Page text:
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Each week during the college football season, we'll stack the quarterbacks with 2022 NFL draft eligibility based on their pro potential — and nothing else.
Some of the players we list below may not enter next year's draft, but we'll list anyone who has a remote shot to declare early.
Here's how we see the NFL QB prospect hierarchy stacking up after the first 10 weeks of college football.
(Last week: 1st)
Following his two-pick game in the loss to Miami, Pickett got back rolling against a Duke squad that hasn't won since September. Although a few of his throws were in harm's way, Pickett finished the game 28 of 43 passing for 416, three TDs an no interceptions, even while his receivers continue to drop catchable passes on a weekly basis.
We're still seeing some looser play from Pickett in recent games. Slightly errant throws, too many hits and sacks taken and average efficiency against teams that rush effectively with four.
Overall, though, he's had the cleanest body of work of the 2022 QB class, we feel, and even has added a slight dimension to his game with his improved scrambling. It'll never be his forte, but it's yet another area of improvement in his much-needed fifth year of college experience.
(Last week: 4th)
Corral very much has a chance to be the first QB drafted in 2022, but that speaks to the relatively disappointing talent at the position in this draft class as much as it does his ability. He led a very respectable effort against an overmatched Liberty defense on Saturday in front of a host of NFL scouts, led by the Denver Broncos, who sent a whopping five representatives to the game.
Corral's deep-ball touch, fearlessness, toughness and running ability certainly give the veneer of a top QB prospect. But there also appears to be a healthy amount of development required in his game, as Corral can still be too system-dependent and struggle when structure breaks down and he's forced to make decisions on the fly as a passer.
We're fans, we really are. But if Corral had come out with his current body of work in last year's draft class, he'd have been battling for QB6 honors with the likes of Kyle Trask, Kellen Mond and Davis Mills and perhaps not wedging his way into Round 1.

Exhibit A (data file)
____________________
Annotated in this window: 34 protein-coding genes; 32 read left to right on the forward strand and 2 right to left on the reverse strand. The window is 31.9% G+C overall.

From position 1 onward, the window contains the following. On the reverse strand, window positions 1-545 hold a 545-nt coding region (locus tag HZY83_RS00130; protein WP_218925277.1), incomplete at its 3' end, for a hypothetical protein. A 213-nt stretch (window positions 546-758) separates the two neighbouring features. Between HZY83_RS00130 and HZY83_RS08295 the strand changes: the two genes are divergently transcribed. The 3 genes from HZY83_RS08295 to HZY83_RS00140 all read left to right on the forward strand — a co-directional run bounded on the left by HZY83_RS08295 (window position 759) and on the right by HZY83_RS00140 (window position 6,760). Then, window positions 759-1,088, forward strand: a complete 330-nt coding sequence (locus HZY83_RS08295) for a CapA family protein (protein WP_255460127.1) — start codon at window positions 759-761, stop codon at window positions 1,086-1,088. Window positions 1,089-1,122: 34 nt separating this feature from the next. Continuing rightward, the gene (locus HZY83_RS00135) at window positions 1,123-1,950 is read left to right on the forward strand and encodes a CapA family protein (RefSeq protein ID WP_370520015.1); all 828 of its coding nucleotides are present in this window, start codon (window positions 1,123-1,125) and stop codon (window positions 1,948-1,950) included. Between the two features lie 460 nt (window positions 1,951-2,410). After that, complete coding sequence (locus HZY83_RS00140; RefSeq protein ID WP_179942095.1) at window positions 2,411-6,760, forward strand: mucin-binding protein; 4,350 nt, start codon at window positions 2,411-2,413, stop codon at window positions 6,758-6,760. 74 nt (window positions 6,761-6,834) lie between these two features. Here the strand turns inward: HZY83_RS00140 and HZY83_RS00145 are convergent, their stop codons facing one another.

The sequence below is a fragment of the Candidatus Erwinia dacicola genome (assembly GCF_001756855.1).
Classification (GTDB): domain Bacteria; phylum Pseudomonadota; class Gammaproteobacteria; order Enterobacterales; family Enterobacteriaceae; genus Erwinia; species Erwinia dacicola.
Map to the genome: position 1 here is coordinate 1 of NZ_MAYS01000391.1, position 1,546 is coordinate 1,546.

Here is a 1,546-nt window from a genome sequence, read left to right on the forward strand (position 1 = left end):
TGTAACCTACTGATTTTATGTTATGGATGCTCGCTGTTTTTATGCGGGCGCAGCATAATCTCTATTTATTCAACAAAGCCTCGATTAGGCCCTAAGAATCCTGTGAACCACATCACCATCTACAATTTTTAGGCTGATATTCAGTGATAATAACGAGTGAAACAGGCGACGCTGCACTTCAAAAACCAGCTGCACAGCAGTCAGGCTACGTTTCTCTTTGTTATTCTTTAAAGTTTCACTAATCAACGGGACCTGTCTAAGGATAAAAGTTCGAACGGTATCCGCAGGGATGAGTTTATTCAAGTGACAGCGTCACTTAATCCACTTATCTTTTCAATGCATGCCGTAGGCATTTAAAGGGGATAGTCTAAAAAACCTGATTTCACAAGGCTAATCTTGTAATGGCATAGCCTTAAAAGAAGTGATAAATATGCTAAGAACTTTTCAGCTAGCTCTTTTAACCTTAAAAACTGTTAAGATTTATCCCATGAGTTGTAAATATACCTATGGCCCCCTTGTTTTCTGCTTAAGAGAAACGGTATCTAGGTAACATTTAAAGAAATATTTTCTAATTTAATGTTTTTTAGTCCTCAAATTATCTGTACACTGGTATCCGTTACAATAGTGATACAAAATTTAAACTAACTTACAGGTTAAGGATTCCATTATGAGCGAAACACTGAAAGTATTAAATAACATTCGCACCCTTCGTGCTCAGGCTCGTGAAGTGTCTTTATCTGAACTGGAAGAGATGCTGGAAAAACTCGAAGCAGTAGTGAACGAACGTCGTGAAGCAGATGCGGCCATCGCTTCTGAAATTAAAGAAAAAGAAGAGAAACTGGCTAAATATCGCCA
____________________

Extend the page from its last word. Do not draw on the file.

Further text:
(Last week: 5th)
Very quietly, Howell has been playing some very good football of late, at times carrying the team on his back with his arm and even his legs. His running ability has been allowed to shine this season, at times out of necessity, but it's not a development that should be overlooked.
Howell turned in his fifth 100-yard rushing effort of the season, running for 104 yards and two TDs. Remarkably, all eight of his running TDs this season have been from 10 yards out or longer. He's routinely pinballing off defenders for extra yards, and that dimension was a big part of the Tar Heels' impressive takedown of previously unbeaten Wake Forest.
Howell now is the school's all-time passing-yards leader, breaking T.J. Yates' mark in the big victory, and also its record holder for total offense yards. But it's his running ability that has been a truly welcome development this season, making him an even more well-rounded prospect.
(Last week: 3rd)
Saturday's win over San Jose State saw Strong complete 36 of 54 passes for 314 yards and a touchdown, but he also tossed two interceptions and the Pack's offense largely struggled until two late drives to pull out the victory — and they did it without star TE Cole Turner, who was knocked out of the game in the third quarter.
Strong completed passes of 43, 19 and 20 yards on their penultimate drive, hitting Romeo Doubs for a TD to give Nevada a 24-17 lead with 5:26 remaining. When he got the ball back with the game tied, Strong led a 47-yard, game-winning drive in the closing seconds.
Overall, his game performance was sub-par following a hot stretch recently where the health of his knee looked as good as it had all season. But Saturday's effort was a small step back, as Strong looked rushed and flustered at times and had trouble stringing together multiple positive plays.
(Last week: 2nd)
One of the trickier elements of scouting comes when there's a special talent who is not surrounded by much special talent. That's Willis, and though it has shown up previously this season, the talent gap was obvious in the Flames' 27-14 loss (which wasn't as close as the score would indicate) at Ole Miss.
That said, very little of what Willis did will at all help his cause. We can argue until we're blue in the face how many of his three interceptions and his nine sacks were definitively his fault, or that of his teammates (or other factors).
For what it's worth, our view is that the first pick was not on Willis, the second one absolutely was and the third was a desperation heave at the end that can be forgiven. We'd also suggest that five, perhaps six of the nine sacks can at least be partially blamed on Willis.
It's clear that Willis remains an uber-talented, fascinating yet definitely flawed prospect whose incubation time and fit will be crucial to his development as a prospect. He's hanging onto the ball for way too long. He's locking in on targets and forcing passes. And Willis just doesn't appear to be processing at a fast speed in these situations.